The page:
*Always use woven wire fence (the smaller the better) to keep predators out. Dogs and coyotes have no problem getting across barbed wire, don’t use it.
*Consider putting your animals up at night (most of their predators are nocturnal) if you have a barn available.
*While I haven’t spoken with anyone that has tried one of these, there’s an interesting product that I plan to check out. A solar operated predator control light. It is described as emitting a red light at night that replicates the blink of a human’s or predators eyes. If you’ve tried it let us know. There’s a few companies that make them. Here’s one on amazon: Night Guard Solar Predator Control Light
So if your miniature donkey isn’t your choice for guardian of the farm, what is the best alternative?
There are several options out there that can peacefully coexist with your minis and also step up to the protector role. Probably one of the best protectors to keep your mini’s and other livestock safe is to introduce a mammoth donkey (or two) to the herd.
Full-size donks are well known for their ability to keep themselves and, if trained properly, your mini’s and other livestock safe. On the other hand, man's best friend, a dog is also a suitable alternative and might be the most preferred by farmers. If you choose a dog as a guard animal, please note that you will need to slowly introduce the dog to help your mini not see the dog as a threat and also so that the dog won’t see your mini as a meal. They will grow to love each other as you can see in the image at the top of this article.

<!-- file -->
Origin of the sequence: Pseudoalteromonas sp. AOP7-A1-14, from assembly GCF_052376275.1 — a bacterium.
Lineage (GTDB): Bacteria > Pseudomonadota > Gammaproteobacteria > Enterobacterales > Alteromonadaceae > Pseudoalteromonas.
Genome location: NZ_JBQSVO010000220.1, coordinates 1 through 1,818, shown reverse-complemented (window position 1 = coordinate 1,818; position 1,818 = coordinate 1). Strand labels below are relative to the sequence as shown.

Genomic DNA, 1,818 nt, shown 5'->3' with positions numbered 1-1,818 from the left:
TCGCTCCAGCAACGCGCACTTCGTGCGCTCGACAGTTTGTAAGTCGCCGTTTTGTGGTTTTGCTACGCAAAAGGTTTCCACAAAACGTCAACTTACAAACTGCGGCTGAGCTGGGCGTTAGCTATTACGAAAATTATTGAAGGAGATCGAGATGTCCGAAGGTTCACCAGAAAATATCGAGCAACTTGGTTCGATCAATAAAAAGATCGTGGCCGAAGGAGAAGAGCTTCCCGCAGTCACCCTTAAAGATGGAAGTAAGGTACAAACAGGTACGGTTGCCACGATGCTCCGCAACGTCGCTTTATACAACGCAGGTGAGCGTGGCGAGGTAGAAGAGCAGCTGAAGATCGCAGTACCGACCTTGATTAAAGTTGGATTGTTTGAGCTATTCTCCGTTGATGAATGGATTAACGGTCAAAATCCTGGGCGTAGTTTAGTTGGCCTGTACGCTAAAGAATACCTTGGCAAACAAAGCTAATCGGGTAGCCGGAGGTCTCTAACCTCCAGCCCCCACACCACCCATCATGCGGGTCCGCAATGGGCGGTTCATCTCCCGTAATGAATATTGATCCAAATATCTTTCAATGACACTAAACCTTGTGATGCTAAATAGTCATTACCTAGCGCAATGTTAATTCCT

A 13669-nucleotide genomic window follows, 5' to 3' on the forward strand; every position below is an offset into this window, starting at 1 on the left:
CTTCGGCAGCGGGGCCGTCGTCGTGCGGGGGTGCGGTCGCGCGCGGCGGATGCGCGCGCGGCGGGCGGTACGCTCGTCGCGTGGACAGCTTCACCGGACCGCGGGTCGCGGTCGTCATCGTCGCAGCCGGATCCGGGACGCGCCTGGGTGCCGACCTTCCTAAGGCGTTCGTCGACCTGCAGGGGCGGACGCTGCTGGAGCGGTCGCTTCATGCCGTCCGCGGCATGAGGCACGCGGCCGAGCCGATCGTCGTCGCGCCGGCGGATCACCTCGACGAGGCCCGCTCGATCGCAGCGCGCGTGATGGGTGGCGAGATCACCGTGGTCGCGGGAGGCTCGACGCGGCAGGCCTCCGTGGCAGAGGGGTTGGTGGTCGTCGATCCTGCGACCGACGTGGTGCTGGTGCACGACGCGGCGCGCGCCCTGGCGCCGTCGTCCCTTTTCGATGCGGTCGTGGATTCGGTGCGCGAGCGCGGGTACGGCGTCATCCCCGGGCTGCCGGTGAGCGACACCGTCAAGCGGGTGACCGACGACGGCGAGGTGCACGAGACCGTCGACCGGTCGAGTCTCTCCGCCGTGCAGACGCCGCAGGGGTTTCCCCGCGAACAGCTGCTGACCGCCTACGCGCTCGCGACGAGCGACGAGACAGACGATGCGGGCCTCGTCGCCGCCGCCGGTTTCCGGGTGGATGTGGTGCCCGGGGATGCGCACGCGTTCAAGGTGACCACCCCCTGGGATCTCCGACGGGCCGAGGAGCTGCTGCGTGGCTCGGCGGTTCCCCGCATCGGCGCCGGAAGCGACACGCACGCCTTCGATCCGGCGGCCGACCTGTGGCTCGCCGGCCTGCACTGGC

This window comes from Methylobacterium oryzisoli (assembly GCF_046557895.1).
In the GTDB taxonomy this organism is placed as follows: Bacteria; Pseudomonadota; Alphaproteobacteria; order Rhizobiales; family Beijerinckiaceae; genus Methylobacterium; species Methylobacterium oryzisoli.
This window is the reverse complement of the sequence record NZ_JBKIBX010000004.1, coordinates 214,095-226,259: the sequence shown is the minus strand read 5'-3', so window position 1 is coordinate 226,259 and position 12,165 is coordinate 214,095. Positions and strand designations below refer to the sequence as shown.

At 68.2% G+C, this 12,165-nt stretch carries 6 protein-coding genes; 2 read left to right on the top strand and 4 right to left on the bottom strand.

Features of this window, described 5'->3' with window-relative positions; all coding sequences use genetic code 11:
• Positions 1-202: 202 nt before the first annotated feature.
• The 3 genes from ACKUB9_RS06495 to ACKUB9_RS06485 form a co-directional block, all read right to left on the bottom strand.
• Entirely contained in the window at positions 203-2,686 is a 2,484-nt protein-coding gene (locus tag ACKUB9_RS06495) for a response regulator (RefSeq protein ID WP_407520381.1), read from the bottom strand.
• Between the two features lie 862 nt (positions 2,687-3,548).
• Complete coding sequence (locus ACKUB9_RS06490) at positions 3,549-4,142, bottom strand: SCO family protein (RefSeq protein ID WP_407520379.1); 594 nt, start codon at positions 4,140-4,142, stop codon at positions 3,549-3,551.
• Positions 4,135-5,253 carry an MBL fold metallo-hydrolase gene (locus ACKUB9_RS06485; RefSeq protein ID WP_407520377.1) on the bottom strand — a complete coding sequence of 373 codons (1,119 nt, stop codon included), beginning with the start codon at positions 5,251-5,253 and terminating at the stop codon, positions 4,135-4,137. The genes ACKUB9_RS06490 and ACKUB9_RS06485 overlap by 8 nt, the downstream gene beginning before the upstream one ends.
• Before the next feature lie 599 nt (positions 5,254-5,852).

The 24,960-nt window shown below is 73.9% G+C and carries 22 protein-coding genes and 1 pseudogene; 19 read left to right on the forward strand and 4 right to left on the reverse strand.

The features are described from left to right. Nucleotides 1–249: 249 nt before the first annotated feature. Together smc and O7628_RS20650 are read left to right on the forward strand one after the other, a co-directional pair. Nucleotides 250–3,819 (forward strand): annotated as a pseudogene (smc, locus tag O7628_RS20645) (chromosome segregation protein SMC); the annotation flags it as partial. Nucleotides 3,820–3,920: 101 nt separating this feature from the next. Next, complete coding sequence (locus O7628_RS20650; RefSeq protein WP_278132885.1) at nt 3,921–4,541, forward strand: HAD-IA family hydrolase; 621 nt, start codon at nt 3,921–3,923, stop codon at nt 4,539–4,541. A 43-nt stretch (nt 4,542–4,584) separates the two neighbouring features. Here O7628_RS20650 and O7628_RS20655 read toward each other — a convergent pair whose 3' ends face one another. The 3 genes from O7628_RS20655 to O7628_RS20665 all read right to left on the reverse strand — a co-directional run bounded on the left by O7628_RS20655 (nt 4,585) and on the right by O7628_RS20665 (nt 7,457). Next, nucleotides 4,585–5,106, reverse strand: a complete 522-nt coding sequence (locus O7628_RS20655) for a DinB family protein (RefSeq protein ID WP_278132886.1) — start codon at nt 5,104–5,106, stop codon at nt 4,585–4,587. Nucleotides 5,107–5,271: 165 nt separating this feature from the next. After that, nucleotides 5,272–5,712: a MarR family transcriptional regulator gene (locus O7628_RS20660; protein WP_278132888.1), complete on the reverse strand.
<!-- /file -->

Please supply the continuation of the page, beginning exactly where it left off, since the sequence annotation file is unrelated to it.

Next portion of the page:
When it comes time to consider the safety of your herd of miniature donkeys and other livestock, it seems the best course of action is to go for an alternative that is better suited for the job than a miniature donkey. A mammoth donkey or a livestock guardian dog (LGD) seem to be the way that most farmers should go when choosing a protector.
At the end of the day you need to rest easy knowing that your little guys are living happily and stress free.
For more info on miniature donkeys or if you are in the market for fun miniature donkey merch click here and happy browsing!
*As indicated above we are including some very graphic images of what is likely to happen if a miniature donkey is put in a situation of being forced to fend for itself. There is intentional space left between the article and the images so that you are not forced to see something disturbing if you choose to just take our word for it and stop scrolling now.
This little donkey, Chantelle, is owned by Bill & Jenny Davis of Mt. Vernon, Missouri. In Jenny's words..."She was a year old when 3 neighborhood dogs came through our fence and attacked her. We now have 1" x 2" woven wire to keep predators away from our donkeys. It was only by the grace of God & excellent veterinary care at the University of Missouri that she survived."